Veterans whom the VA has determined have a 10 or 20 percent service-connected disability are placed into this category. Also included in this category are

  • Veterans who are former prisoners of war (POWs)
  • Veterans awarded a Purple Heart
  • Veterans whose discharge was for a disability that happened or was aggravated in the line of duty
  • Veterans who became disabled because of treatment or vocational rehabilitation from a VA facility

Group 4, Veterans Receiving Aid:
Veterans who receive a VA pension, along with additional monthly compensation from the VA because they require in-home aid and assistance or are housebound, make up the majority of Group 4 participants.

Also included in this category are veterans whom the VA considers to be catastrophically disabled, even if the disability is not service-connected.

Catastrophically disabled means a severe, permanent disability that requires personal or mechanical assistance to leave the bed or house, or requires constant supervision to avoid harm.

Group 5, Veterans Receiving Pensions:
This group includes veterans who receive a VA pension or those eligible to receive a VA pension.

Also included are veterans who have income and assets below the VA’s national income limit.

Veterans who are eligible for state Medicaid programs are also eligible for Group 5.

Group 6, Special Periods of Service:
This category is for World War I veterans and veterans who served in a combat zone after November 11, 1998, as follows:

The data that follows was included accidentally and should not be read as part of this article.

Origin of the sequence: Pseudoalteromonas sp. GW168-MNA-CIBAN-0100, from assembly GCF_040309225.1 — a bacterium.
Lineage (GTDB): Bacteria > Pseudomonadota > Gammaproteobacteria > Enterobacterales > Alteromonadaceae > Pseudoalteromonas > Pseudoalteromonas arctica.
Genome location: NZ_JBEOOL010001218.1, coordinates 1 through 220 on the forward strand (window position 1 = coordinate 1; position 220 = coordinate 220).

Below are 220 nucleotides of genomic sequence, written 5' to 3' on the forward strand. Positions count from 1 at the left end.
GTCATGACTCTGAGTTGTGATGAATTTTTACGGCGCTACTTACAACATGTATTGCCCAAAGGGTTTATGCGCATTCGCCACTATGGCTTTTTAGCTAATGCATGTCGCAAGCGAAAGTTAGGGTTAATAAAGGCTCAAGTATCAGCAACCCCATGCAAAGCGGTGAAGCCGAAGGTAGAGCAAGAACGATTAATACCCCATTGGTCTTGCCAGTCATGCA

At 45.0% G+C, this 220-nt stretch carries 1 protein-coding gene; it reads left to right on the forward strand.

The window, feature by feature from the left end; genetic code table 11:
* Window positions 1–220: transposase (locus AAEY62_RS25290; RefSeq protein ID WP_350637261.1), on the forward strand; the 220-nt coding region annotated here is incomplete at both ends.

• Veterans discharged from active duty on or after January 28, 2003, who were enrolled in the VA healthcare system as of January 28, 2008.
  • Veterans who apply for enrollment after January 28, 2008. Such veterans may enroll and be placed automatically in Group 6 for five years post-discharge.
  • Veterans discharged from active duty before January 28, 2003, who applies for enrollment after January 28, 2008, until January 27, 2011.

To be automatically qualified for Group 6 placement for service after November 11, 1998, you must have served at least one day in a designated combat zone.

Veterans who have a service-connected medical condition or disability that is rated as zero percent disabling by the VA are also eligible for this category.

Veterans who were exposed to ionizing radiation as a result of testing, development, or employment of the atom bomb in World War II are also qualified for Group 6. Atomic veterans may have been exposed to ionizing radiation in a variety of ways at various locations. Veterans exposed at a nuclear device testing site (the Pacific Islands, Bikini, New Mexico, Nevada, and so on) or during the occupation of Hiroshima and Nagasaki, Japan, are included.

Group 6 also includes Vietnam veterans who were exposed to Agent Orange while serving in Vietnam. To be eligible, you must have served on active duty in Vietnam between January 9, 1962, and May 7, 1975, and suffer from one of the following conditions that the National Academy of Sciences found evidence of a possible association with herbicide exposure:

  • Acute and subacute peripheral neuropathy
  • Adult-onset (Type 2) diabetes
  • Chloracne
  • Chronic lymphocytic leukemia (CLL)
  • Hodgkin’s disease
  • Multiple myeloma
  • Non-Hodgkin’s lymphoma
  • Porphyria cutanea tarda
  • Primary amyloidosis
  • Prostate cancer
  • Respiratory cancers (cancer of the lung, bronchus, larynx, or trachea)